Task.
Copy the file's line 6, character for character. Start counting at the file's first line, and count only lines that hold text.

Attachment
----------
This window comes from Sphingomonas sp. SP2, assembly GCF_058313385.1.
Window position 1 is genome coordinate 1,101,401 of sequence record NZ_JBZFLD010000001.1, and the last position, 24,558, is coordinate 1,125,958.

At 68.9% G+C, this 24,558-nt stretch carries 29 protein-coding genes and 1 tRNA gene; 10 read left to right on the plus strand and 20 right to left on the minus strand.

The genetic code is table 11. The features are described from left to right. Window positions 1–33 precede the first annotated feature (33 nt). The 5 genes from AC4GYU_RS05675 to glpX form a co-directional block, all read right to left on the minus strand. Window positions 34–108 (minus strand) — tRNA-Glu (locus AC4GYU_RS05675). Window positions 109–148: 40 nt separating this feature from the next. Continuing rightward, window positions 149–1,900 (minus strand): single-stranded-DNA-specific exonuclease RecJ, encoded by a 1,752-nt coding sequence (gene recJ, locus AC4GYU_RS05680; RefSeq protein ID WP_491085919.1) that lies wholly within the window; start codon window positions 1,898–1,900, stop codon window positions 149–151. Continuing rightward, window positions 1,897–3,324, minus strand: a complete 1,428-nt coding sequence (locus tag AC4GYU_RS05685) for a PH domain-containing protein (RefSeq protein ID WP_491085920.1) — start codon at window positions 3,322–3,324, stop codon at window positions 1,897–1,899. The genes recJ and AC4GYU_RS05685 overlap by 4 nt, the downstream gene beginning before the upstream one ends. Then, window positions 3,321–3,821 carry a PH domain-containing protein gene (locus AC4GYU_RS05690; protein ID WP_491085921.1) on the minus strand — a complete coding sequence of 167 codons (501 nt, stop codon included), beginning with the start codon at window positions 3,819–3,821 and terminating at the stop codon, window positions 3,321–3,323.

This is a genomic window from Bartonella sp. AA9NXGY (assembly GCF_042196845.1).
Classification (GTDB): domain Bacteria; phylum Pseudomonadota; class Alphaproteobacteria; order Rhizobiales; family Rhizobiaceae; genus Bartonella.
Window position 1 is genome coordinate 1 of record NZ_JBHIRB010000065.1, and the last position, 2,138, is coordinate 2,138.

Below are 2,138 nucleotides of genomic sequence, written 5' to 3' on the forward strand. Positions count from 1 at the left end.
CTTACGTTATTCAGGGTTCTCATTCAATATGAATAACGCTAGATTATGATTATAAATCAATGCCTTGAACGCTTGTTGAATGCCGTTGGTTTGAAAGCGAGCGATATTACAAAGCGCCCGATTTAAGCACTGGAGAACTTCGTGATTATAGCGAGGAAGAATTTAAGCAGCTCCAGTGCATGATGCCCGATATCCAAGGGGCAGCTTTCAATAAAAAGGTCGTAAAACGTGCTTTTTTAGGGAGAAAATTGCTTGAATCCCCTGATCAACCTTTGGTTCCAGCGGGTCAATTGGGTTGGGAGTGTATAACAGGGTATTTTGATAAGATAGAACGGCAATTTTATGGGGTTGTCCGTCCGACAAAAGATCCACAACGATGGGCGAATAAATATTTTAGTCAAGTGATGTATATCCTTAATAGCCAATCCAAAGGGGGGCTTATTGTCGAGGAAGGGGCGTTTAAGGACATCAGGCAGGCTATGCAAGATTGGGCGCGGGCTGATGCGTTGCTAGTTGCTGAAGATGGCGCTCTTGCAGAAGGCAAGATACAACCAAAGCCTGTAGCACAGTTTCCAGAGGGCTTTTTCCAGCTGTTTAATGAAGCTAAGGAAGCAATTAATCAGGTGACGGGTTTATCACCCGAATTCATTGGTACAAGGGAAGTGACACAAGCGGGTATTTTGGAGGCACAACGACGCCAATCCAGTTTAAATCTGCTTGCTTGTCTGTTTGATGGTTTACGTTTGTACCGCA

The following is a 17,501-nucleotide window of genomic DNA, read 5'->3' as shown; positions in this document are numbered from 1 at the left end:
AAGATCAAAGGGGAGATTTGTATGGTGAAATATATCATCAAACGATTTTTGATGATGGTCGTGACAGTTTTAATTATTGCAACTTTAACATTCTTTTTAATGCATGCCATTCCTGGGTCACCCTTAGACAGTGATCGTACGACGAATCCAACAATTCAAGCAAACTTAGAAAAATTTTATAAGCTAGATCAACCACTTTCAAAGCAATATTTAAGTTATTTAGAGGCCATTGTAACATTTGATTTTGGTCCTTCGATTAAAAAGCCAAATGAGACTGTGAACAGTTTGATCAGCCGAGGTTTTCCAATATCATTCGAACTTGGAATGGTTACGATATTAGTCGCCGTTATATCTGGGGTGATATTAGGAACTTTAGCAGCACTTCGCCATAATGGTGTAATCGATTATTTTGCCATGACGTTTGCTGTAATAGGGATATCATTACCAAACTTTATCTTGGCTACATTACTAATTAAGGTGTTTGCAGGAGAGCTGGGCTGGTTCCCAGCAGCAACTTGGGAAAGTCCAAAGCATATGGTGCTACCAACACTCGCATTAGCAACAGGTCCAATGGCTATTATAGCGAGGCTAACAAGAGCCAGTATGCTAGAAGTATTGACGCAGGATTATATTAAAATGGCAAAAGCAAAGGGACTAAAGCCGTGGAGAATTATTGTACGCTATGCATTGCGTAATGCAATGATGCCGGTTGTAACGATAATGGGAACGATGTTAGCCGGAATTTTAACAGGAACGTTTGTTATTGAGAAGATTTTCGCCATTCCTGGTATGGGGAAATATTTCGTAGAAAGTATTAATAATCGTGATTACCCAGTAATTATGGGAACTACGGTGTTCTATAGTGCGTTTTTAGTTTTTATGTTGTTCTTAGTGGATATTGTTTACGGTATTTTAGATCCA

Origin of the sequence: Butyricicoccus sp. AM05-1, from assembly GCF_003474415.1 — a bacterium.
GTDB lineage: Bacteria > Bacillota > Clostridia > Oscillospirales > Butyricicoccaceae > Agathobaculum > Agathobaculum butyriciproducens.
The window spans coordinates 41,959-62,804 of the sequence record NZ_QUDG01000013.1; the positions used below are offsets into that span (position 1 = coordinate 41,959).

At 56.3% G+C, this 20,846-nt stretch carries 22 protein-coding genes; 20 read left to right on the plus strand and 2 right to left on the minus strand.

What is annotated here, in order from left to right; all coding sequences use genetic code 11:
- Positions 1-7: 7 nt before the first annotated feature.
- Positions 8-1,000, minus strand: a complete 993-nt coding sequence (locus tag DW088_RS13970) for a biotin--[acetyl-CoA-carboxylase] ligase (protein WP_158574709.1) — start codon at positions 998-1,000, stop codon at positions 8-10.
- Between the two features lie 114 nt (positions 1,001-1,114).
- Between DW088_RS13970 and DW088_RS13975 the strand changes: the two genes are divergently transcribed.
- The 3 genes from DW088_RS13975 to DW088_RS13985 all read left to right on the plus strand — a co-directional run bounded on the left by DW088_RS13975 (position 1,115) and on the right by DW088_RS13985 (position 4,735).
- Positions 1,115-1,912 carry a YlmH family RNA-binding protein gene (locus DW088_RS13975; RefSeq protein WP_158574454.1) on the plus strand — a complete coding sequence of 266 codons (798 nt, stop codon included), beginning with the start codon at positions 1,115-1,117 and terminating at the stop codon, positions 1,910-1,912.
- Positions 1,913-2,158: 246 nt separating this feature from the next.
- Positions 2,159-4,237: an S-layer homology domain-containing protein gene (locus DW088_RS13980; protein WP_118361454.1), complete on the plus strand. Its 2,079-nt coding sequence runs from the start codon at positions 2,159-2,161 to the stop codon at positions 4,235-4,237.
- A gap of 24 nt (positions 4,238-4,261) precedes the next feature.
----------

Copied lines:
Classification (GTDB): domain Bacteria; phylum Pseudomonadota; class Alphaproteobacteria; order Rhizobiales; family Rhizobiaceae; genus Bartonella.